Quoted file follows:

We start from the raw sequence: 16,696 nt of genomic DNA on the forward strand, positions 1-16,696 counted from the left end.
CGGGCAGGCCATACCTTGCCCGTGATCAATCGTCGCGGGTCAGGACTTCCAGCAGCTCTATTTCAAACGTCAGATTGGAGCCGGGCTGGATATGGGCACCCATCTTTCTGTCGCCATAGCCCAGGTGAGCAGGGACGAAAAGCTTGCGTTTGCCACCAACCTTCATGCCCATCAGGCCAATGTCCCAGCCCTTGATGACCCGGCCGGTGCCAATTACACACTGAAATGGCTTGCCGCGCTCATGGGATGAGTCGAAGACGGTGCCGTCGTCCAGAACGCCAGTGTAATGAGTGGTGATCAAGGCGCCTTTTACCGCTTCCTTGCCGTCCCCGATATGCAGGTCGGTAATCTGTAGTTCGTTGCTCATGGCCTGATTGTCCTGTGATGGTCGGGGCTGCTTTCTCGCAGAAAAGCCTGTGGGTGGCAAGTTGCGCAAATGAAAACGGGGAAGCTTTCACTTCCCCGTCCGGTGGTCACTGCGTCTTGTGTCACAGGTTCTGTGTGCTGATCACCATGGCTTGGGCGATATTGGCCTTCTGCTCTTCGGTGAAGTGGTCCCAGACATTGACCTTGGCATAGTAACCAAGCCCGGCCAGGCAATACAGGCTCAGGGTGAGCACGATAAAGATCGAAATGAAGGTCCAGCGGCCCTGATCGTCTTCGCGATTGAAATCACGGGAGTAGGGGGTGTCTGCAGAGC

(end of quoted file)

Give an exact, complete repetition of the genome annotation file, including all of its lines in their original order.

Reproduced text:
We start from the raw sequence: 16,696 nt of genomic DNA on the forward strand, positions 1-16,696 counted from the left end.
CGGGCAGGCCATACCTTGCCCGTGATCAATCGTCGCGGGTCAGGACTTCCAGCAGCTCTATTTCAAACGTCAGATTGGAGCCGGGCTGGATATGGGCACCCATCTTTCTGTCGCCATAGCCCAGGTGAGCAGGGACGAAAAGCTTGCGTTTGCCACCAACCTTCATGCCCATCAGGCCAATGTCCCAGCCCTTGATGACCCGGCCGGTGCCAATTACACACTGAAATGGCTTGCCGCGCTCATGGGATGAGTCGAAGACGGTGCCGTCGTCCAGAACGCCAGTGTAATGAGTGGTGATCAAGGCGCCTTTTACCGCTTCCTTGCCGTCCCCGATATGCAGGTCGGTAATCTGTAGTTCGTTGCTCATGGCCTGATTGTCCTGTGATGGTCGGGGCTGCTTTCTCGCAGAAAAGCCTGTGGGTGGCAAGTTGCGCAAATGAAAACGGGGAAGCTTTCACTTCCCCGTCCGGTGGTCACTGCGTCTTGTGTCACAGGTTCTGTGTGCTGATCACCATGGCTTGGGCGATATTGGCCTTCTGCTCTTCGGTGAAGTGGTCCCAGACATTGACCTTGGCATAGTAACCAAGCCCGGCCAGGCAATACAGGCTCAGGGTGAGCACGATAAAGATCGAAATGAAGGTCCAGCGGCCCTGATCGTCTTCGCGATTGAAATCACGGGAGTAGGGGGTGTCTGCAGAGC